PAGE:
<NetworkConfiguration> <VirtualNetworkSite name="ITProsRockVNet" /> <AddressAssignments> <InstanceAddress roleName="WebRole1"> <Subnets> <Subnet name="CoreSubnet" /> </Subnets> </InstanceAddress> </AddressAssignments> </NetworkConfiguration>
5. Remote Desktop Configuration
The easiest way to configure Remote Desktop Connectivity to the service application is to have the Developer do so within Visual Studio. This information gets stored in the .cscfg file which I am including below for reference. The Account Password is encrypted so you can’t see it and the thumbprint of the certificate is referenced (see step 1 for uploading certificate).
<ConfigurationSettings> <Setting name="Microsoft.WindowsAzure.Plugins.Diagnostics.ConnectionString" value="UseDevelopmentStorage=true" /> <Setting name="Microsoft.WindowsAzure.Plugins.RemoteAccess.Enabled" value="true" /> <Setting name="Microsoft.WindowsAzure.Plugins.RemoteAccess.AccountUsername" value="ForHarold" /> <Setting name="Microsoft.WindowsAzure.Plugins.RemoteAccess.AccountEncryptedPassword" value="MIIBnQYJKoZIhvcNAQcDoIIBjjCCAYoCAQAxggFOMIIBSgIBADAyMB4xHDAaBgNVBAMME1dpbmRvd3MgQXp1cmUgVG9vbHMCEETZoJcBZi20SahvRi5P3wgwDQYJKoZIhvcNAQEBBQAEggEAoNl8mBHD9igLhWQ2Uu6wnt4TnK6RMdgqmyZ+wrVlf57zdzOPG/4LrKTmrL9bTwu25n6QwNsxDDNB23KhM4J8Y05QsyCRjiAUxXLGELISAUT+Wa27qy9gLsZFAD9ShruRzY6Xe3hXayQE8a2yZMqmz81eH3AUuEqdJskxHdETQWmxOaeerqjNdDkPEvf6XGkw2h/WX44G5Jl4d9P/R972mfEdJV6qPWyGRIlJAHDpfWoTaKWAhcbBixbv6Mf4NzF3wHeMrXQw6BvW55l7YLLV2/uSfKafbRl/oK0JRFQxisx5//sn0btbyn9/39kJ87mIyvnfUbqTkkcK5LbgVGarVDAzBgkqhkiG9w0BBwEwFAYIKoZIhvcNAwcECLb6EDKva6NmgBB65utJrsirw3JmcAfZREYQ" /> <Setting name="Microsoft.WindowsAzure.Plugins.RemoteAccess.AccountExpiration" value="2014-01-23T23:59:59.0000000-08:00" /> <Setting name="Microsoft.WindowsAzure.Plugins.RemoteForwarder.Enabled" value="true" /> </ConfigurationSettings> <Certificates> <Certificate name="Microsoft.WindowsAzure.Plugins.RemoteAccess.PasswordEncryption" thumbprint="8C1AF40192A62866CDE64890E3A829E60AEE401A" thumbprintAlgorithm="sha1" /> </Certificates>
6. VM Role creation and upload
If you choose to create a VM Role (which is NOT the same as a Virtual Machine as part of IaaS), you can use Hyper-V locally (Windows Server 2008 R2, Windows Server 2012 or Windows 8) to create the VM that you will use to upload into Azure Storage. As of the writing of this blog, you MUST create a VHD file and not a VHDX as Azure currently only supports VHD formats. Also, the size of the VHD cannot be larger than 127 GB in size. Once you have installed the Operating System and configured the OS as needed, you will need to prepare the image by running Sysprep from the C:\Windows\System32\sysprep directory. For System Cleanup Action, select Enter System Out-of-Box Experience (OOBE), select Generalize checkbox and for Shutdown Options, select Shutdown.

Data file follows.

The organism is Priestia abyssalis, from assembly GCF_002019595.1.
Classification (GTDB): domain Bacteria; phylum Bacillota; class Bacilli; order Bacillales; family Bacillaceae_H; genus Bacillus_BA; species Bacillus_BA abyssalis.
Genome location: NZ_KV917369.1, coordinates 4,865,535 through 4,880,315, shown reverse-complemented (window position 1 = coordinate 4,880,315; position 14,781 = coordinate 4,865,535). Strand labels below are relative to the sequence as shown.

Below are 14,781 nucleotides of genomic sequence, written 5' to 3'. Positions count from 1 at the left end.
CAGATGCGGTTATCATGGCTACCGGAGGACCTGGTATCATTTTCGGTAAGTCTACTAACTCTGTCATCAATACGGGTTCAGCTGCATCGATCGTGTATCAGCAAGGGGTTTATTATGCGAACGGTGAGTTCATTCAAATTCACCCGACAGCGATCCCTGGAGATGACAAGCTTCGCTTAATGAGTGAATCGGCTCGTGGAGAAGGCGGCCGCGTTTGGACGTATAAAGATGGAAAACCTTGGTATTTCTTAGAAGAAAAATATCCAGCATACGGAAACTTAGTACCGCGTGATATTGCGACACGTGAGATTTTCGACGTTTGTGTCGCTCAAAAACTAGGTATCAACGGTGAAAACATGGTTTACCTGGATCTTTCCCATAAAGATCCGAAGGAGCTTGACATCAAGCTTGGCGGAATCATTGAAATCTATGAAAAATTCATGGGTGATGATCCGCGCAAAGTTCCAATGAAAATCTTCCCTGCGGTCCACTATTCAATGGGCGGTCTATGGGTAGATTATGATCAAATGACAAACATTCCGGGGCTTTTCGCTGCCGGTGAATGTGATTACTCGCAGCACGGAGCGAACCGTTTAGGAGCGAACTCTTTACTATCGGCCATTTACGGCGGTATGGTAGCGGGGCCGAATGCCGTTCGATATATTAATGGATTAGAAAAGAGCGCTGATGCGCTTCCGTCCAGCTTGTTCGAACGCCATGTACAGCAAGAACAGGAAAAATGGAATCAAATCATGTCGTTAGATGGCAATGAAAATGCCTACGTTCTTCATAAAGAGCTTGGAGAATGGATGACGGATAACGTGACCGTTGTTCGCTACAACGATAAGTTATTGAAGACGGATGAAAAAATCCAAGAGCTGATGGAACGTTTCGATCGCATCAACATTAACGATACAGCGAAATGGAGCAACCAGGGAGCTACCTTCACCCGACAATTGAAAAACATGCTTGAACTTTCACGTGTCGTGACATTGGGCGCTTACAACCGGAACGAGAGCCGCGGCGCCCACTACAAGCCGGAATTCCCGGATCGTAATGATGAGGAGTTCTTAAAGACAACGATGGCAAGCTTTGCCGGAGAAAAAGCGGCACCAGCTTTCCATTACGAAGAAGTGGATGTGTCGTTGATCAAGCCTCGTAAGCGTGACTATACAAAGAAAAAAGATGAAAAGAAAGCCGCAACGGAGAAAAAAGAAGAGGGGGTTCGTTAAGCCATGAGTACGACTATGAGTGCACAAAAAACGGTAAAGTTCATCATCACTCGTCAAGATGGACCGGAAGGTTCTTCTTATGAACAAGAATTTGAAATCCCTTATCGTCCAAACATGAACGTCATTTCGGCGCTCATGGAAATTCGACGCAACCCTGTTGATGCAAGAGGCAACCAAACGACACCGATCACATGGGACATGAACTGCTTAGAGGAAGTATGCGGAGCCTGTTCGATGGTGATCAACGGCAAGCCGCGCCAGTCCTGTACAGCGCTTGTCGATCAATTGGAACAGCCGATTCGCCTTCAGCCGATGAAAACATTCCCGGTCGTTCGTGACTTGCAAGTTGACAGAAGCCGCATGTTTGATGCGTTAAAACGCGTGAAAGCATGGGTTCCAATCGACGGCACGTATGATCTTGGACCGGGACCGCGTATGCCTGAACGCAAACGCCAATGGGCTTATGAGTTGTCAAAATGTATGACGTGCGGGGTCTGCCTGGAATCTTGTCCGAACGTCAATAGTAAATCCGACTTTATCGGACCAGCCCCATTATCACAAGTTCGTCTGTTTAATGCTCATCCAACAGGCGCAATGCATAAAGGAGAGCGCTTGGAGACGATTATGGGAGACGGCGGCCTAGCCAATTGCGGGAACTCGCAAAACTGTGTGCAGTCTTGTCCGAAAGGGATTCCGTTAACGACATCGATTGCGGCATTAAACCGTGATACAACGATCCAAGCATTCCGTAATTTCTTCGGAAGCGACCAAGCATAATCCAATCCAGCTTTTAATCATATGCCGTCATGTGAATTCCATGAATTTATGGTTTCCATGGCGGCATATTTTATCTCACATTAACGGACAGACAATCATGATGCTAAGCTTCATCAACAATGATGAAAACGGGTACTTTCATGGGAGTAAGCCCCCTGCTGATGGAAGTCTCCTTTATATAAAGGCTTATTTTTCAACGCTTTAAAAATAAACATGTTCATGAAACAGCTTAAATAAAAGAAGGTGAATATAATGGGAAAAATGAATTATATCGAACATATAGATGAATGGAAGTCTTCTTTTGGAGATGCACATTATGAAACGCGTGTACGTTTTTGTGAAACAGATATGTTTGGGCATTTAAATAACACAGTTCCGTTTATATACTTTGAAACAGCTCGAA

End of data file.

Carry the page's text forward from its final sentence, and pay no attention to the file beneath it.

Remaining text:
To upload the VHD, you can use the CSUpload command line Tool. Another option is to use System Center 2012 SP1 App Controller to upload the VHD file. Remember that this process will take time as you are uploading a very large file across the Internet. The last test I performed took about 6 hours to upload an 18 GB VHD file.
7. Configure and Manage Connectivity
Depending on the connectivity needed for the PaaS instances, you have to configure different items. If you are connecting your PaaS instance to a Virtual Network that then connects to your on-premises datacenter resources, you would not need to do anything else on your PaaS instance(s), but would need to configure your Virtual Network connectivity to on-premises networking. Virtual Networking also enables connectivity of your PaaS infrastructure to your IaaS infrastructure. Be sure you understand the scope of your entire Azure deployment so you can configure your Virtual Networking properly to accommodate all the necessary instances and associated IP addresses.
I hope this helps to give you an idea of things you need to take into consideration before you ever deploy your first application into the Azure PaaS environment. There really is a lot more to it than just having a Developer hit “Deploy” in Visual Studio.